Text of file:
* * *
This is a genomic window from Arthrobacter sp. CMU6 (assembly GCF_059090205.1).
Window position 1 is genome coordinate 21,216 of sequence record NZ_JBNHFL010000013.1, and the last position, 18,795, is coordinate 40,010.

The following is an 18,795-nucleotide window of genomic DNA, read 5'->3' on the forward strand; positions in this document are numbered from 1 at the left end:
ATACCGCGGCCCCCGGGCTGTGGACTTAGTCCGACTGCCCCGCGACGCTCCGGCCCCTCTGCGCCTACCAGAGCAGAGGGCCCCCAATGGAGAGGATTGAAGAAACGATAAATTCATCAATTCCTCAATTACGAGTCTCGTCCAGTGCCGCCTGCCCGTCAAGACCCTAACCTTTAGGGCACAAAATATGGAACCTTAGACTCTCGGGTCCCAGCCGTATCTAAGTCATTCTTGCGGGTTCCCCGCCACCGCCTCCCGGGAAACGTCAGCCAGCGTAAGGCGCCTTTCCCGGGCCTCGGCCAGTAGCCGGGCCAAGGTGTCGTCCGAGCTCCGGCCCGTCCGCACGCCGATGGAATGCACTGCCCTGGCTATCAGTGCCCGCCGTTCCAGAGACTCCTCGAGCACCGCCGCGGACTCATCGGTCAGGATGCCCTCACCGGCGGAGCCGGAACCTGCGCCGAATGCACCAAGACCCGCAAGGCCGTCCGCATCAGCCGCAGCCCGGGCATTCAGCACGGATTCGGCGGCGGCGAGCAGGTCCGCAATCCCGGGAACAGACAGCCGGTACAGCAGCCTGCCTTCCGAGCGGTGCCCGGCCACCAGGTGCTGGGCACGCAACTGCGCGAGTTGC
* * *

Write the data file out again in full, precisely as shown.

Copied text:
This is a genomic window from Arthrobacter sp. CMU6 (assembly GCF_059090205.1).
Window position 1 is genome coordinate 21,216 of sequence record NZ_JBNHFL010000013.1, and the last position, 18,795, is coordinate 40,010.

The following is an 18,795-nucleotide window of genomic DNA, read 5'->3' on the forward strand; positions in this document are numbered from 1 at the left end:
ATACCGCGGCCCCCGGGCTGTGGACTTAGTCCGACTGCCCCGCGACGCTCCGGCCCCTCTGCGCCTACCAGAGCAGAGGGCCCCCAATGGAGAGGATTGAAGAAACGATAAATTCATCAATTCCTCAATTACGAGTCTCGTCCAGTGCCGCCTGCCCGTCAAGACCCTAACCTTTAGGGCACAAAATATGGAACCTTAGACTCTCGGGTCCCAGCCGTATCTAAGTCATTCTTGCGGGTTCCCCGCCACCGCCTCCCGGGAAACGTCAGCCAGCGTAAGGCGCCTTTCCCGGGCCTCGGCCAGTAGCCGGGCCAAGGTGTCGTCCGAGCTCCGGCCCGTCCGCACGCCGATGGAATGCACTGCCCTGGCTATCAGTGCCCGCCGTTCCAGAGACTCCTCGAGCACCGCCGCGGACTCATCGGTCAGGATGCCCTCACCGGCGGAGCCGGAACCTGCGCCGAATGCACCAAGACCCGCAAGGCCGTCCGCATCAGCCGCAGCCCGGGCATTCAGCACGGATTCGGCGGCGGCGAGCAGGTCCGCAATCCCGGGAACAGACAGCCGGTACAGCAGCCTGCCTTCCGAGCGGTGCCCGGCCACCAGGTGCTGGGCACGCAACTGCGCGAGTTGC